I know a lot of writers. Most of them, I’d say 99.9%, are hard working ordinary people who honestly want to help new writers understand the business and get a firm, confident start in the profession and the field of publishing.
And then there are the handful of jerks who do nothing but put up obstacles.
Fortunately, there aren’t many of these jerks, but they do exist. So I want to give a sort of primer for new writers and what to look for and what to avoid when you are approaching professional and established writers for advice.
First, please ignore any writerly advice that says there is only one way to write. I see many blogs from writers who insist you have to do this or do that everyday in a particular fashion or you will never be successful. Now standing outside that advice and viewing it with a jaundiced eye immediately reveals why this advice is so bad. Writing is not one thing. It’s not like heart surgery where you have a specific protocol to follow. Writing is art. It’s energy. It’s organic. There is no right way to write. Whatever works for you, whatever you feel comfortable with is fine. Trust me on this. It’s fine. Just keep writing, find a comfort zone that works for you, and write. You will be okay. It takes practice and patience, but you will be okay.
I remember attending a con where a professional writer told an audience of new writers she spent $5,000 preparing to attend the World Science Fiction Convention so she could talk to editors and agents. Then she told the audience, “And you have to do the same thing if you want to succeed in this business.” Now this is pure garbage and many of us spoke up and said so. But I can’t help but fear how many people in the audience who wanted to get into the business believed her gabble. Or the other writer who told another audience she and ONLY she took the right classes in college you HAD to take to become a successful writer, and if you didn’t you would probably fail, or by extension never be as good as she was. Or another writer who did nothing but put down e-books, or the one who did nothing but put down print, or the one who put down certain genres. Come on. Come on.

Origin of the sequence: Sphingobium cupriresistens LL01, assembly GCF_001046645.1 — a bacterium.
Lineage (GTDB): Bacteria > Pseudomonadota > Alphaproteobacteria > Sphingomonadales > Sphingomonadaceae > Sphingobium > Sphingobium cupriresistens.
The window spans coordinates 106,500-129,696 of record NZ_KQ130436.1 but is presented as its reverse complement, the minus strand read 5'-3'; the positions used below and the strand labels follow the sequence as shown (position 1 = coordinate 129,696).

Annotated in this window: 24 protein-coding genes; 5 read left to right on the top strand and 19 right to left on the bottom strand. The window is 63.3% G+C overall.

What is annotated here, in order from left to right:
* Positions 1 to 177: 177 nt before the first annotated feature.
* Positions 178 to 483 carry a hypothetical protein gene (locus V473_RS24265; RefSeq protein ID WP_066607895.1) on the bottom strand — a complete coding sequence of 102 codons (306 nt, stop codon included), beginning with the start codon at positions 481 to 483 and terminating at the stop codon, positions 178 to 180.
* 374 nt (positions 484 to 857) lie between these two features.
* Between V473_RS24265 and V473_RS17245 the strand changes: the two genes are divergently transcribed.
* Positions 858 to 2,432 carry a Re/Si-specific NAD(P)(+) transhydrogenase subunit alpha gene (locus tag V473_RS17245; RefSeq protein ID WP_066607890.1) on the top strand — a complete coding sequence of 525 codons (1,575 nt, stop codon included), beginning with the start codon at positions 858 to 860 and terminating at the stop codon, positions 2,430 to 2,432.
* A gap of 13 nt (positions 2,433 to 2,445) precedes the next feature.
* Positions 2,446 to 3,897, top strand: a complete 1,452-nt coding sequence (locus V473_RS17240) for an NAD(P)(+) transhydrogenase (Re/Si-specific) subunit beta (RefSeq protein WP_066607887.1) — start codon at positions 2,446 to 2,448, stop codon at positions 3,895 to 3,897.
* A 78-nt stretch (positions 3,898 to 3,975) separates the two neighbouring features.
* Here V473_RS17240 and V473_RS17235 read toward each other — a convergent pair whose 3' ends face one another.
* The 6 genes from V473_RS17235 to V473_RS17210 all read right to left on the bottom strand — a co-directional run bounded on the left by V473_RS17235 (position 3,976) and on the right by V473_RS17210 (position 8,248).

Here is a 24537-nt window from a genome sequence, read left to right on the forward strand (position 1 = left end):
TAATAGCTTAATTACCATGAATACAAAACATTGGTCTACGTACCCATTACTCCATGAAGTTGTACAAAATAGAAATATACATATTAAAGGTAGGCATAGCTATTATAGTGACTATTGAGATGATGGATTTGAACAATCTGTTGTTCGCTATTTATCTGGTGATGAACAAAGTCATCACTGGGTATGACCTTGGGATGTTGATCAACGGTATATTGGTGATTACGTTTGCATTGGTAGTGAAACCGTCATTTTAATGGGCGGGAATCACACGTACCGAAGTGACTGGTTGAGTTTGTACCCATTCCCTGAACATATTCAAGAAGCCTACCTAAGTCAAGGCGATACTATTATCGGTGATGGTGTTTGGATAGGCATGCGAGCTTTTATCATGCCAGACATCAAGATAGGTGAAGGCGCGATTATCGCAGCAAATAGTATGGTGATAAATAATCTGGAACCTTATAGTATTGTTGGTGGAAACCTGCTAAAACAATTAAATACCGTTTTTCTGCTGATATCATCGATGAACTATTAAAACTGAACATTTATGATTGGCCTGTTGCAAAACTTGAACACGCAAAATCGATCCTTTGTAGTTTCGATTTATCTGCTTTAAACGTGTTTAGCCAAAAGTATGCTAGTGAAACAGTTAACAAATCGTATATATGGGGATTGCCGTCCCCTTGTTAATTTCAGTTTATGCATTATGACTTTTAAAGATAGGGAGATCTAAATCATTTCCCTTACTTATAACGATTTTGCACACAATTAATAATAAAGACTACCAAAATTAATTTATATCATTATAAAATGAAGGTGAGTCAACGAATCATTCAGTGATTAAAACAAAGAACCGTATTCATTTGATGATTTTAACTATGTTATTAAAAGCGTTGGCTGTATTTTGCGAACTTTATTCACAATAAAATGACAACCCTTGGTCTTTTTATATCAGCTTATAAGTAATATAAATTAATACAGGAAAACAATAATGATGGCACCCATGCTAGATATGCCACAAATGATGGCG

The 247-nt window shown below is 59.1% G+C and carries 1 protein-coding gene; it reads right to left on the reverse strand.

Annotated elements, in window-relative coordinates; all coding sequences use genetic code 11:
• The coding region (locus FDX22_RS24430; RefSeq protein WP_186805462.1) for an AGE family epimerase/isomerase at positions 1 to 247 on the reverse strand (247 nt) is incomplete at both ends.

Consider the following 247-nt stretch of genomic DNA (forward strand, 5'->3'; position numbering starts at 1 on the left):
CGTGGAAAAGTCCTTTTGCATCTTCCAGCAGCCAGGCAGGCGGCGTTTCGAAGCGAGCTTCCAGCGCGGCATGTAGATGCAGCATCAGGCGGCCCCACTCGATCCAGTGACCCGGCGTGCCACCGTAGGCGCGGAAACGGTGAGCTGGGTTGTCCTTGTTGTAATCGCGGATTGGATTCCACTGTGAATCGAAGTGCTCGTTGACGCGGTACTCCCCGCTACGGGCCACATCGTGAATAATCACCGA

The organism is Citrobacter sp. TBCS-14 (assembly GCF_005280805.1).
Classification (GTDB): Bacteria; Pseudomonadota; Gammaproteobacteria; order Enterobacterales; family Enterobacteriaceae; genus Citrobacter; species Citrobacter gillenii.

That is not helpful. That is not helping. And I would further argue it limits the people who might be interested in joining the genre if they see people like that and the “advice” they have to offer.
And this ignorant advice goes on and on ad nauseam. I see it all the time. I hope none of these people are teachers in the classroom. I shudder to think of the damage they can do. Even though these people are a very small minority in the community it seems like we hear them all the time because they are so vocal.
I think the problem bad advice writers fall into is they find a method that works for them and immediately believe their method will work for everyone. I think we can easily see why this belief is so very, very bad. People are not carbon copies of one another. We’re not ants. What works for one writer may not work for another. You have to find your own sweet spot and be willing to adopt new techniques and adapt to changing external and internal forces. You can do this. All writers throughout the centuries have done it. Trust me on this one. You can do it.